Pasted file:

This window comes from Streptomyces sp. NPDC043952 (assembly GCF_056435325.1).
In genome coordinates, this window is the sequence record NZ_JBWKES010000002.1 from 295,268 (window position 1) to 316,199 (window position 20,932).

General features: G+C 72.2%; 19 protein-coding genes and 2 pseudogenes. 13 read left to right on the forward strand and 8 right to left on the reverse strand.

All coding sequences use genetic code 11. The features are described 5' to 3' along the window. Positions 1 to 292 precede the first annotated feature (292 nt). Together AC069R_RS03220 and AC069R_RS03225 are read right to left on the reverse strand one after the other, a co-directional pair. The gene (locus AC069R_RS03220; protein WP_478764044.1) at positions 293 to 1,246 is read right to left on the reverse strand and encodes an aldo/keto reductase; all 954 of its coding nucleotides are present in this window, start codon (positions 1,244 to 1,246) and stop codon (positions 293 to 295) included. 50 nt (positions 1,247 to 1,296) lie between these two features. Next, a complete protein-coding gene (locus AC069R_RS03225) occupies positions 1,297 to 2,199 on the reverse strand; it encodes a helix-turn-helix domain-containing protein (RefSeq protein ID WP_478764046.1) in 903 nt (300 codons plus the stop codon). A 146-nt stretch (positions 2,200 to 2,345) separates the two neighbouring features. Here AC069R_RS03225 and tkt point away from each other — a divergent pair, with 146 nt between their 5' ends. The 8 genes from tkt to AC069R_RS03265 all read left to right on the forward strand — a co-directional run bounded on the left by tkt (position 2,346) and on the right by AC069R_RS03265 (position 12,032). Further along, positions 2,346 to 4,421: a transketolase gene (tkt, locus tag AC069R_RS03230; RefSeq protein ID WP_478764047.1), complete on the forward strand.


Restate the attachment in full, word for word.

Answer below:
This window comes from Streptomyces sp. NPDC043952 (assembly GCF_056435325.1).
In genome coordinates, this window is the sequence record NZ_JBWKES010000002.1 from 295,268 (window position 1) to 316,199 (window position 20,932).

General features: G+C 72.2%; 19 protein-coding genes and 2 pseudogenes. 13 read left to right on the forward strand and 8 right to left on the reverse strand.

All coding sequences use genetic code 11. The features are described 5' to 3' along the window. Positions 1 to 292 precede the first annotated feature (292 nt). Together AC069R_RS03220 and AC069R_RS03225 are read right to left on the reverse strand one after the other, a co-directional pair. The gene (locus AC069R_RS03220; protein WP_478764044.1) at positions 293 to 1,246 is read right to left on the reverse strand and encodes an aldo/keto reductase; all 954 of its coding nucleotides are present in this window, start codon (positions 1,244 to 1,246) and stop codon (positions 293 to 295) included. 50 nt (positions 1,247 to 1,296) lie between these two features. Next, a complete protein-coding gene (locus AC069R_RS03225) occupies positions 1,297 to 2,199 on the reverse strand; it encodes a helix-turn-helix domain-containing protein (RefSeq protein ID WP_478764046.1) in 903 nt (300 codons plus the stop codon). A 146-nt stretch (positions 2,200 to 2,345) separates the two neighbouring features. Here AC069R_RS03225 and tkt point away from each other — a divergent pair, with 146 nt between their 5' ends. The 8 genes from tkt to AC069R_RS03265 all read left to right on the forward strand — a co-directional run bounded on the left by tkt (position 2,346) and on the right by AC069R_RS03265 (position 12,032). Further along, positions 2,346 to 4,421: a transketolase gene (tkt, locus tag AC069R_RS03230; RefSeq protein ID WP_478764047.1), complete on the forward strand.